The Justified Downgrade of U.S. Debt

In a recent interview, Steve Schwarzman, CEO of Blackstone, expressed his agreement with Fitch Ratings’ decision to downgrade the long-term U.S. debt. He believes that this downgrade serves as a warning to the government after multiple debt-ceiling standoffs have made the U.S. less reliable in the eyes of investors.

According to Schwarzman, the U.S. has seen a significant increase in debt since the global financial crisis, and there is little evidence of fiscal discipline moving forward. As a result, the country is now running substantial deficits.

Fitch Ratings lowered its rating on the U.S.’ long-term foreign currency issuer default rating from AAA to AA+. This downgrade reflects the expected deterioration of the country’s fiscal situation, a high and growing government debt burden, and an erosion of governance due to ongoing debt-limit standoffs.

This is the first time Fitch Ratings has downgraded U.S. sovereign debt since Standard & Poor Global Ratings took the same step in 2011. Moody’s Investors Service, however, has maintained its highest rating (Aaa) for U.S. credit, making it the last of the three major credit-rating firms to do so.

Treasury Secretary Janet Yellen criticizes Fitch Ratings

In response to Fitch Ratings’ recent move, Treasury Secretary Janet Yellen expressed her disagreement, labeling it as “arbitrary and based on outdated data.” She emphasized that this decision came after a debt-ceiling agreement that averted a potential U.S. default. Yellen firmly stated, “This rating does not alter the well-known fact that Treasury securities remain the world’s leading safe and liquid asset, and that the American economy is fundamentally robust.”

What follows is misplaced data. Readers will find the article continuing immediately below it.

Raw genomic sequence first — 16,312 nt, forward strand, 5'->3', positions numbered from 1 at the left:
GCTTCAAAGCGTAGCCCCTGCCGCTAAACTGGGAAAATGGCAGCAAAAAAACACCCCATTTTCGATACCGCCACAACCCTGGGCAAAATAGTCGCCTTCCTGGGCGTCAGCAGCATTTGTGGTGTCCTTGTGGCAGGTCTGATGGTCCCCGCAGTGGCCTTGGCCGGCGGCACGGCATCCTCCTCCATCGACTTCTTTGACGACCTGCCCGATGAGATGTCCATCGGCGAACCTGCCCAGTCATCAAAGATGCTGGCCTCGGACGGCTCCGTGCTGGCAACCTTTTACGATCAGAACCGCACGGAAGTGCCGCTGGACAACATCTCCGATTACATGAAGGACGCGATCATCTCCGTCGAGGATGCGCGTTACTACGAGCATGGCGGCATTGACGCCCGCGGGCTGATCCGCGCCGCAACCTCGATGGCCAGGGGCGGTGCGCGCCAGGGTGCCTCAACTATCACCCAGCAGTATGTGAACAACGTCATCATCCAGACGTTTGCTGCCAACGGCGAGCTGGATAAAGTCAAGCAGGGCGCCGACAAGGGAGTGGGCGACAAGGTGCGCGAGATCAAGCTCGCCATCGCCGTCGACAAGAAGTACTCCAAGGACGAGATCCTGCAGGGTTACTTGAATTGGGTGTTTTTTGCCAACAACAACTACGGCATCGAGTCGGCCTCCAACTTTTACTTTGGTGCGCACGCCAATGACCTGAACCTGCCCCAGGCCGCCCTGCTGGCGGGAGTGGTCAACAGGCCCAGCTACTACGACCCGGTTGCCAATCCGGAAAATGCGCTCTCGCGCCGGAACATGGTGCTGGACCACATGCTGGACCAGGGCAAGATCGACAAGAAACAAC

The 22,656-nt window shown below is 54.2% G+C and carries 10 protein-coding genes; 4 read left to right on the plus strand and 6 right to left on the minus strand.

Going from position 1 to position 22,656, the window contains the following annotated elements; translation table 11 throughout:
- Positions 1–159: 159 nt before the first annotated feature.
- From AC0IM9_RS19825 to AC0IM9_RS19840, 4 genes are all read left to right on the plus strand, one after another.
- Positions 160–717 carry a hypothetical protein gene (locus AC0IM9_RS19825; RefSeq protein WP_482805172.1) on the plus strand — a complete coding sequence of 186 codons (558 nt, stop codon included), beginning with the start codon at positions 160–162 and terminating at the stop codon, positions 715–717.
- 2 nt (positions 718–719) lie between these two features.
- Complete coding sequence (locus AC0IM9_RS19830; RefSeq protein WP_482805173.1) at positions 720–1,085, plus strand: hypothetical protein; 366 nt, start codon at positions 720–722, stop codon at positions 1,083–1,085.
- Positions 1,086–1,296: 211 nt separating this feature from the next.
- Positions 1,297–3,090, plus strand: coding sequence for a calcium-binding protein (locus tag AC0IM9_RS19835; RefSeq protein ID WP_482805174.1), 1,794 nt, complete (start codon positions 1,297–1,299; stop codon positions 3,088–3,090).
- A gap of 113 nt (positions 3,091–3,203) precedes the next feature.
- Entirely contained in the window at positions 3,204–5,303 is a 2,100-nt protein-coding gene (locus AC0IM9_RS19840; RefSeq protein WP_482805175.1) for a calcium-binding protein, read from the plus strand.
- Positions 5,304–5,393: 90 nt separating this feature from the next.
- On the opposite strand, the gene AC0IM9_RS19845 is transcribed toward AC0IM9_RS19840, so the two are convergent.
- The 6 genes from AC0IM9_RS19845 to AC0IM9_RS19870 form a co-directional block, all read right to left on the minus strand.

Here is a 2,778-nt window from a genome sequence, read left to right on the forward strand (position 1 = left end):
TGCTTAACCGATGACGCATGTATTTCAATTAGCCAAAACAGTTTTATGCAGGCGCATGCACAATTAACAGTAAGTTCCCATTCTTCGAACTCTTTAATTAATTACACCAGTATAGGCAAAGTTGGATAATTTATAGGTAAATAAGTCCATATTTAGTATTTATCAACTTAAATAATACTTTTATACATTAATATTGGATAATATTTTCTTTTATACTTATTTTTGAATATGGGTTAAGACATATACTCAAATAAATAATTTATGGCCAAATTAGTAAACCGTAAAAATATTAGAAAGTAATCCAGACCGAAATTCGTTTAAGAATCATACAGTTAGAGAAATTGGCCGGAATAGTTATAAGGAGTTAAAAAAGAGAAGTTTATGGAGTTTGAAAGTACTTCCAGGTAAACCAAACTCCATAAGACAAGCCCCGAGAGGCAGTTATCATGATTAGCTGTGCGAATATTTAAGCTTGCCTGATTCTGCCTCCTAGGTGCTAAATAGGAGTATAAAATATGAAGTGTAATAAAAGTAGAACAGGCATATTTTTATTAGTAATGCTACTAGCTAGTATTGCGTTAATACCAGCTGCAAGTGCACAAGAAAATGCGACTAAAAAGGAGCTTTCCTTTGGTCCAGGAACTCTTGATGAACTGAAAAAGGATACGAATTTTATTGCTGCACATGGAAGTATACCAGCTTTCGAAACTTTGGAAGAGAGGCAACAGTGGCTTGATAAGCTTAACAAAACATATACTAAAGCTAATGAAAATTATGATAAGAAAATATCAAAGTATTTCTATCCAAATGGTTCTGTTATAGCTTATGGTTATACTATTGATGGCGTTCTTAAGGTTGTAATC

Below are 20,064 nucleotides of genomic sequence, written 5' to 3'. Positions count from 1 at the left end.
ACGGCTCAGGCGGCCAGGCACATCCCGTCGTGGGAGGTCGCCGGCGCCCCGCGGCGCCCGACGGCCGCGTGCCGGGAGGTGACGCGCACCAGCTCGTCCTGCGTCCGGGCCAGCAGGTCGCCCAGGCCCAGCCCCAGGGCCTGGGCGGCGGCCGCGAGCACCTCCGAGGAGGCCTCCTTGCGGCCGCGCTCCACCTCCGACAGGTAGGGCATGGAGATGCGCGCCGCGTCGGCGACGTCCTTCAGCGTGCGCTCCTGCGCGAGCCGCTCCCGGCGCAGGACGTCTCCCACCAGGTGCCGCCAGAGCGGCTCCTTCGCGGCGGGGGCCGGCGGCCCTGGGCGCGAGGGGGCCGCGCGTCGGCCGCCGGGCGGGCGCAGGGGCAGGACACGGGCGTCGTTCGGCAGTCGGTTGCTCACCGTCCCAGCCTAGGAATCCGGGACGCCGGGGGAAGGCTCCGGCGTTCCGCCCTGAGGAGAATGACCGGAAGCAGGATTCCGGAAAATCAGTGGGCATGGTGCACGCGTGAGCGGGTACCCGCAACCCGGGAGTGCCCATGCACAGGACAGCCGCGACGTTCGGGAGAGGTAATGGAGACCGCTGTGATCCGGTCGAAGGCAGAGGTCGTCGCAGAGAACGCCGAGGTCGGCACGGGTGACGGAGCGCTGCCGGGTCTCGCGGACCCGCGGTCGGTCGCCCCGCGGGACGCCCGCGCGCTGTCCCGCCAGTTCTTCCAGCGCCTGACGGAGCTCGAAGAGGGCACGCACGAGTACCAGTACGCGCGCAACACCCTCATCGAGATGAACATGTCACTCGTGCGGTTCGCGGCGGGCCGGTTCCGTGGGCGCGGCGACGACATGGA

Warren Buffett’s stance on Fitch downgrade

Warren Buffett, renowned investor, echoes Yellen’s sentiments and dismisses Fitch’s downgrade. Buffett confidently asserts, “There are certain things that people should not be worried about.”

Stephen Schwarzman emphasizes the significance of the U.S. dollar

Stephen Schwarzman, offering his perspective, highlights the global relevance of the U.S. dollar as the world’s reserve currency. He explains that the United States plays a crucial role in safeguarding numerous nations, including those with AAA ratings. During times of international crises, these countries acquire U.S. securities. However, Schwarzman cautions that this support is not indefinite and emphasizes the importance of maintaining discipline. Overall, he views Fitch’s move as a warning signal.

Positive gains in U.S. stocks after July jobs report

Following the release of the July jobs report, U.S. stocks experienced an upswing. The Dow Jones Industrial Average (DJIA) climbed by 170 points or 0.5%, while the S&P 500 (SPX) also saw an increase of 0.5%.

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